A Colorado town rallies to save its schools
Budget shortfalls spur parents and students, here and elsewhere, to donate crayons and hawk T-shirts.
LONGMONT, COLO. — In his spare time, high school junior Eric McIntyre finds himself heavily preoccupied with school work. Saving his school, that is.
He and a classmate recently created poorschool.com, a website built to lend support to their penniless district. In addition to posting news reports and providing a forum for community opinions, the site has raised hundreds of dollars from T-shirt sales and donations.
"Raising funds is just our way of trying to help," says co-creator Mitch Lubbers, a junior at Silver Creek High School.
The students' altruistic endeavor is characteristic of efforts around the community to pitch in as the St. Vrain Valley School District confronts a gaping $13.8 million budget shortfall. But the money collections here are hardly unique. In many school districts across the US students, parents, and community organizations have far more pressing fundraising concerns on their minds than passing around the annual signup sheet for girl scout cookies.
As states clip education budgets to cope with falling tax revenues and rising deficits, residents across the country are devising ingenious ways to save schools:
• In Michigan, the nonprofit East Lansing Educational Foundation is trying to bridge a $3.8 million budget deficit by creating gift registries for schools on the district's website.
• This week, Muskogee, Okla., resident Penny Kampf hosted a 24-hour telethon on a cable channel in an attempt to raise $2 million for local schools.
• Auto dealers in Conejo Valley, Calif., pledged to give $250,000 to six schools by donating $10 from each car sold.
Yet the rescue effort has been particularly impassioned and unusual in Colorado's St. Vrain Valley, a community at the toe of the Rockies where households range from the affluent to low-income.
For a start, even though the financial crisis has been blamed on mismanagement by district officials, the community has been nothing but generous in its attempts to help schools in the area.
True, much of the fundraising is a matter of necessity since schools have had to freeze purchases of basic supplies such as copy paper and ink. The community, though, is digging deep in the post-gift giving season to ensure students are cushioned from the worst effects of the budget cuts.
"What we really wanted to show teachers is that we are behind the school, and that we want to help make it a little less painful for them," says Merrill Bohaning, whose son attends Prairie Ridge Elementary School in nearby Firestone, which is part of the school district.
The school created a mural featuring construction-paper hands, each printed with a classroom supply need. Parents can select a hand from the wall and purchase the requested item. But some have gone even further, buying magazine subscriptions for the library and giving each teacher a $25 gift certificate for groceries at Christmas.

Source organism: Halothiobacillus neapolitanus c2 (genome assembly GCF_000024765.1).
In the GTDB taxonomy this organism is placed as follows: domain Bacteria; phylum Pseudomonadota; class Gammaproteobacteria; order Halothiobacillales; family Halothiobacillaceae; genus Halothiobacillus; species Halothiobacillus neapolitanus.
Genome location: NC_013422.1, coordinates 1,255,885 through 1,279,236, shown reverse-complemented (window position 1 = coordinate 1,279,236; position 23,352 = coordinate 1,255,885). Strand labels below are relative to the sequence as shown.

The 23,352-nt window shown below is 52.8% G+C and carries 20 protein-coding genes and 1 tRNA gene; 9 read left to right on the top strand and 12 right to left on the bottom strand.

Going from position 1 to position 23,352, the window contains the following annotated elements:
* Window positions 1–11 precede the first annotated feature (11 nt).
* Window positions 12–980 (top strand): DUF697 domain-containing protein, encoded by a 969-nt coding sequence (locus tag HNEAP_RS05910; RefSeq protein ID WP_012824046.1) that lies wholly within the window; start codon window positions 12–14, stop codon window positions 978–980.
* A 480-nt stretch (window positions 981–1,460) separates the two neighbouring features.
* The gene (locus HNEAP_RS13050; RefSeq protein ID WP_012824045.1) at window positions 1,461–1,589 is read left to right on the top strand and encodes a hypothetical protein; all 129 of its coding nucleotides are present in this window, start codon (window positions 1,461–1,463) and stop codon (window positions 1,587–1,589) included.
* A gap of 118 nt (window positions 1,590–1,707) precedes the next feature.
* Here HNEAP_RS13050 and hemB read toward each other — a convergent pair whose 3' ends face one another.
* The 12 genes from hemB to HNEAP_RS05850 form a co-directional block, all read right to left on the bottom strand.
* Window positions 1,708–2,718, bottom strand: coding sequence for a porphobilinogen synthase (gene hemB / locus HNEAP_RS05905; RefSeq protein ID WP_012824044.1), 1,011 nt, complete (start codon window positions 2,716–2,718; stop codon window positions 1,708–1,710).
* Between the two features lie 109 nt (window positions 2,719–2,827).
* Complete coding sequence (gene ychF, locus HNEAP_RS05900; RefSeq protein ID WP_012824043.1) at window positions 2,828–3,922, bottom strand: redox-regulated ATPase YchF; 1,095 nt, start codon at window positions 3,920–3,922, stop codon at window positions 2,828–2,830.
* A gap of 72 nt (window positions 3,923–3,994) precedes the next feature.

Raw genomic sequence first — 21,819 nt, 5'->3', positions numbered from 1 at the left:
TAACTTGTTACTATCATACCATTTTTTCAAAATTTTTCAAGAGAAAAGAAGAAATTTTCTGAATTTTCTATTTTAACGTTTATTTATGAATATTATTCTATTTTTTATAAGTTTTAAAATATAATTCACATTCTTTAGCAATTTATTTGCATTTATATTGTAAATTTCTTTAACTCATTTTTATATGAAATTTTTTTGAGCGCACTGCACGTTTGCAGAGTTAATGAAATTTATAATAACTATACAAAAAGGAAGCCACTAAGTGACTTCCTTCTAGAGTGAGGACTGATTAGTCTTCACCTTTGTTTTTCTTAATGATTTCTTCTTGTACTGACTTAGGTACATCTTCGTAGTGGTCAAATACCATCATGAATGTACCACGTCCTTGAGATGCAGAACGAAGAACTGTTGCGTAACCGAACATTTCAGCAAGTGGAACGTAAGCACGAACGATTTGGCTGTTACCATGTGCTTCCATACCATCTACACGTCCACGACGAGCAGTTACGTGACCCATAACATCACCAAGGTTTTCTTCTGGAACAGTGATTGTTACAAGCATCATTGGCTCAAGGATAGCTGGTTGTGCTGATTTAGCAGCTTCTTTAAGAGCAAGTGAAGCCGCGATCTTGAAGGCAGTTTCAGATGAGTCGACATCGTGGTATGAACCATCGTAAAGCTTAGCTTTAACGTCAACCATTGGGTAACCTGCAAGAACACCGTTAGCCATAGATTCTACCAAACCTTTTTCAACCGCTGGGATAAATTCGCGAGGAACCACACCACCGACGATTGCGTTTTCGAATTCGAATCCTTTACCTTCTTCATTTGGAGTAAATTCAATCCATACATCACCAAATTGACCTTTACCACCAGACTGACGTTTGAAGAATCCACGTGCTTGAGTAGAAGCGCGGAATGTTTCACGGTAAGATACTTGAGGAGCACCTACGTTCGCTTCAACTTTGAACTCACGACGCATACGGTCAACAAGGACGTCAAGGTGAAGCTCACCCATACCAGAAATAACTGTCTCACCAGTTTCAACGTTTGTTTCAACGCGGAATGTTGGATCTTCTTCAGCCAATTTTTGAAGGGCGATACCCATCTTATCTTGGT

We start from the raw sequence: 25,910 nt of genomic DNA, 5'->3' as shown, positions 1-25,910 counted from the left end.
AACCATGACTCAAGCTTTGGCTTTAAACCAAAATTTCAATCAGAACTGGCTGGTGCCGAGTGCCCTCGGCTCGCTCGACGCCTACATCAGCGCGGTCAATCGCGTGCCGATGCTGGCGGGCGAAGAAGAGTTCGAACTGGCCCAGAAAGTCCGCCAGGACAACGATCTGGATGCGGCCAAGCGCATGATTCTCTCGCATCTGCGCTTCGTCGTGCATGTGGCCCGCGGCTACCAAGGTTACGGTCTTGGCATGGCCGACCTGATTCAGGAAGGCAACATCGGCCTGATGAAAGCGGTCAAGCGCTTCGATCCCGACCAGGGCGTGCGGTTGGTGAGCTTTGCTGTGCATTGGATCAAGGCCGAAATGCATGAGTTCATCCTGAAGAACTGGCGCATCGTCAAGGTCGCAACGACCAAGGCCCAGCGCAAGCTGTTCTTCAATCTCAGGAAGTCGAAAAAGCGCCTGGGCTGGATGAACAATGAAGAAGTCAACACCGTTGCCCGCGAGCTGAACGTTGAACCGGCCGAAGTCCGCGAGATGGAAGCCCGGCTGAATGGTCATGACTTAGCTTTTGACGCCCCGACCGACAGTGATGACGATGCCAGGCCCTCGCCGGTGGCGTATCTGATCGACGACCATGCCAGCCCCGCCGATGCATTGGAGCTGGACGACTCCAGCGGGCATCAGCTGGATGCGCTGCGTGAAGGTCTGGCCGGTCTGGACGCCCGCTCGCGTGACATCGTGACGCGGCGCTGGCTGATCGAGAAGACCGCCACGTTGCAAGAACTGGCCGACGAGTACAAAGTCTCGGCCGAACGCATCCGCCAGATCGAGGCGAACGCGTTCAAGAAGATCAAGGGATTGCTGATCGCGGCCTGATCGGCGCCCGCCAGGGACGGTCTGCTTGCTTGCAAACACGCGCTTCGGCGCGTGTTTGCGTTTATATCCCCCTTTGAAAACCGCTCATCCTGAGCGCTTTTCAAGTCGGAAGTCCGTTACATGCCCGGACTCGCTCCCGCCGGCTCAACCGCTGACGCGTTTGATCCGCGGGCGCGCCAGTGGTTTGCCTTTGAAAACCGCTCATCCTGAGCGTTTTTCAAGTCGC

Businesses in the area have also been quick to respond. A hospital established a fundraising program called Support-Our-Students (SOS), which already has raised some $45,000 - including $20,000 from Safeway and $10,000 from a Chevrolet dealership. Businesses are also being urged to "adopt" a school.
"Our main idea is that when you have a disaster in the community, you need to get out there and help," says Longmont United Hospital President Mitch Carson, who initiated the program, with support from the Chamber of Commerce.
Other local allies are also extending their goodwill with a personal touch. Teachers in the neighboring Boulder Valley School District, for example, organized a "sister school" program, pairing Boulder schools with St. Vrain schools. Boulder teachers are sending gifts to St. Vrain teachers, from fresh flowers, to pizzas delivered for lunch. "We're just letting our colleagues know we're thinking about them and wanting to help as they go through these difficult times," says Mike Alternbern, president of the Boulder Valley Education Association.
Although a $9.8 million loan from the state will help the destitute school district erase it's deficit by July 2004, teachers in the 22,000-student district must endure a 7.1 percent pay cut as part of the official agreement. Even though the finance director resigned when the shortfall was revealed in November, the district attorney is still investigating the possibility of criminal charges. Meanwhile, some community members are demanding a recall of the school board.
"This is an emergency situation, and people want to step up and help out," says Dale McIntyre, Eric's father. "But a lot of people are hesitant [to donate] because you don't want to pour money down a rat hole." Indeed, for many parents, anger and frustration coexist with the desire to contribute, he says.
Part of the apparent appeal of the Silver Creek students' website - which draws hundreds of visitors daily - is the forum it provides for venting such frustrations. "People deal with the situation in different ways," observes Eric, sipping hot chocolate in the dining room of his home. "Some people take a serious approach, and others look for humor."
The idea of raising money for the district was sparked by site visitors themselves. With people purchasing T-shirts from as far away as Washington and Louisiana, the response has far exceeded the boys' expectations.
"The site is an eye-opener for people," says Mitch. "It makes them realize that this could happen in their school district, too."